Clara Barton: A Great Humanitarian

Quck answer

Clara Barton was an American nurse, teacher, and humanitarian. She is most well-known for founding the American Red Cross in 1881. Barton dedicated her life to helping others, particularly during times of war and disaster. She served as a nurse during the Civil War, providing care to wounded soldiers on the front lines. After the war, she worked to identify missing soldiers and reunite them with their families. Barton’s efforts in providing aid and relief to those in need established her as a pioneer in the field of humanitarian work. Her legacy continues to inspire and guide the work of the American Red Cross today.

Clarissa “Clara” Barton was born on December 25th, 1821 in Oxford, Massachusetts. She is widely recognized in the United States for her outstanding humanitarian work.

Barton’s journey in assisting the sick started during her childhood. Her brother David was her first patient when he fell from a rafter in their family barn at the age of 11. Barton dedicated three years to taking care of him and learning how to administer his medications.

Clara Barton was a true trailblazer in many aspects. Despite the majority of teachers being men at that time, she pursued a career in teaching. Later on, she became one of the first women to work for the federal government.

In 1861, the American Civil War began, and Barton was residing in Washington, D.C. She worked as a clerk in the United States Patent Office. She soon realized that the young soldiers of the war were in desperate need of various forms of assistance, such as medical supplies and food.

Barton didn’t wait for others to act. Instead, she took matters into her own hands by collecting essential items. She appealed to the public for donations and learned how to store and distribute them to the soldiers. Barton provided additional support by reading to the soldiers, writing letters for them, and offering prayers.

Soon, Barton discovered that there were even more critical needs on the battlefields. She sought permission from government and military leaders to bring her volunteer services and supplies to the areas where they were most needed.

Eventually, Barton received permission. After the 1862 Battle of Cedar Mountain, she arrived at a field hospital in Virginia with a wagon full of supplies, at midnight. A grateful surgeon from that hospital later described her as an angel, stating, “I thought that night if heaven ever sent out a[n]… angel, she must be one—her assistance was so timely.”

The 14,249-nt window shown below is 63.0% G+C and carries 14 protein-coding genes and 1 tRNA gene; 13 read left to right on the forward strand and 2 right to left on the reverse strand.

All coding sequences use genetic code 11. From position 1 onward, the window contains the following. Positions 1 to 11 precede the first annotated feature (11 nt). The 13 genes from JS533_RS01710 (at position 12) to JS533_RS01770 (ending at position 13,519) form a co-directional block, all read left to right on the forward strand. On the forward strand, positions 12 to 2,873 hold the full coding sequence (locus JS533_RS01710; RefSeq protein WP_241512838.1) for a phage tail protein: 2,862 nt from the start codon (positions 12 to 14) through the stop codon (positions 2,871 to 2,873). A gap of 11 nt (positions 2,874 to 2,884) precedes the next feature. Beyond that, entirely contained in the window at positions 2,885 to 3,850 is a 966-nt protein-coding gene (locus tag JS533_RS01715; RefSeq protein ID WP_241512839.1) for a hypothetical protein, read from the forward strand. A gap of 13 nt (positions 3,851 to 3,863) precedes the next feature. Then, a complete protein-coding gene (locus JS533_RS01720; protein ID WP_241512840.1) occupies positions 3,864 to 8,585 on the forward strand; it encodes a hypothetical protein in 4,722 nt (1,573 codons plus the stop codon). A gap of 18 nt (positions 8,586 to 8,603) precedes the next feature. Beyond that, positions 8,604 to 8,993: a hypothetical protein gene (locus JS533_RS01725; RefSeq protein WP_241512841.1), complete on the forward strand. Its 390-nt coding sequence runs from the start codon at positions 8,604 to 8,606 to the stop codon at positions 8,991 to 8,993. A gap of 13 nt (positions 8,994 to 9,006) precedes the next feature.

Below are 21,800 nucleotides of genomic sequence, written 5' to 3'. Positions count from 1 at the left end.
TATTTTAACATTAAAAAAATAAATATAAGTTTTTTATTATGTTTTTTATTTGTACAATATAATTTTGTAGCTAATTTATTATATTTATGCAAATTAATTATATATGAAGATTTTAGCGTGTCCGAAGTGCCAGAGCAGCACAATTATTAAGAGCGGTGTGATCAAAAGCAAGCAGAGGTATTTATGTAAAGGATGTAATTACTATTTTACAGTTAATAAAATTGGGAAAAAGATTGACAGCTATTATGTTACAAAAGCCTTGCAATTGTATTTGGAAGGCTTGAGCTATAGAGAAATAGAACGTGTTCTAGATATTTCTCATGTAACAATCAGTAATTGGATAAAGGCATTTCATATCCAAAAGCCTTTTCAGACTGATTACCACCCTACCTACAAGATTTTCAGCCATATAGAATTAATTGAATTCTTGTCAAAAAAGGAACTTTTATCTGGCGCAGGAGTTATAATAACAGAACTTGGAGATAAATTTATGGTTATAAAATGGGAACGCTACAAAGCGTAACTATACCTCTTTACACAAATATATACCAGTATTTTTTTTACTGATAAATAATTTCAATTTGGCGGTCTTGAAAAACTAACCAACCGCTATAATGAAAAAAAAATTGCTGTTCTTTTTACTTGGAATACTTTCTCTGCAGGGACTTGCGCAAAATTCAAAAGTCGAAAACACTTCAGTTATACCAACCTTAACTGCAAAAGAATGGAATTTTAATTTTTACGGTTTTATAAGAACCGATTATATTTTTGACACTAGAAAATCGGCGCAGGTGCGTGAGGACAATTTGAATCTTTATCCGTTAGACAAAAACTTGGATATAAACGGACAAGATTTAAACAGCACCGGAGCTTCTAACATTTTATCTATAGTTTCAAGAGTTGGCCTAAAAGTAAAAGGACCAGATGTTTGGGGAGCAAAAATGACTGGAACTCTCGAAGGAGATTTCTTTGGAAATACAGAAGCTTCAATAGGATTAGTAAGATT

From that point on, Barton became known as “the angel of the battlefield.” She fearlessly served soldiers amidst the most brutal battles of the Civil War, often risking her own life. She was willing to travel to the front lines, even during the height of battle.

In 1869, Barton traveled to Europe where she learned about the International Committee of the Red Cross. Upon her return to the United States in 1881, she established the American Red Cross. Her vision for the organization was to provide aid during natural disasters and wars.

For the next 23 years, Barton led the American Red Cross. She always went where the need was greatest. In 1896, she traveled to Istanbul to respond to the humanitarian crisis in the Ottoman Empire. Additionally, she established the first American International Red Cross headquarters in Beijing, China.

Barton even worked in hospitals in Cuba when she was 77 years old! Her final field mission as president of the American Red Cross was to assist the victims of the 1900 Galveston hurricane. She did not retire from the American Red Cross until the age of 83.

Today, the American Red Cross carries on Barton’s mission. With the help of thousands of volunteers, it provides aid to disaster victims and aids in preventing, preparing for, and responding to emergencies. Many individuals find it to be a rewarding place to volunteer their time and efforts.

Give It a Try

Ready to continue your learning journey? Enlist the assistance of a friend or family member to participate in the activities provided below.

  • Explore more information about the Red Cross. What was your prior knowledge about this organization? What new information did you acquire? Summarize the five most captivating facts you discovered about the Red Cross and share them with a friend or family member.
  • Clara Barton didn’t wait for others to make a difference. She recognized the needs within her community and took action to instigate change. What changes can you make in your own community? Begin by compiling a list of the needs you are aware of in your area. Seek the guidance of an adult friend or family member for assistance. Then, discuss potential ways in which you can contribute. Explore volunteer opportunities that your family can partake in to make a positive impact.
  • Does your family possess a home first aid kit? Familiarize yourself with the importance of preparedness for emergencies. Subsequently, engage in a conversation with a family member regarding the supplies that are already present in your home. Collaborate on creating a plan to enhance your first aid kit by adding necessary items.

Sources of Wonder

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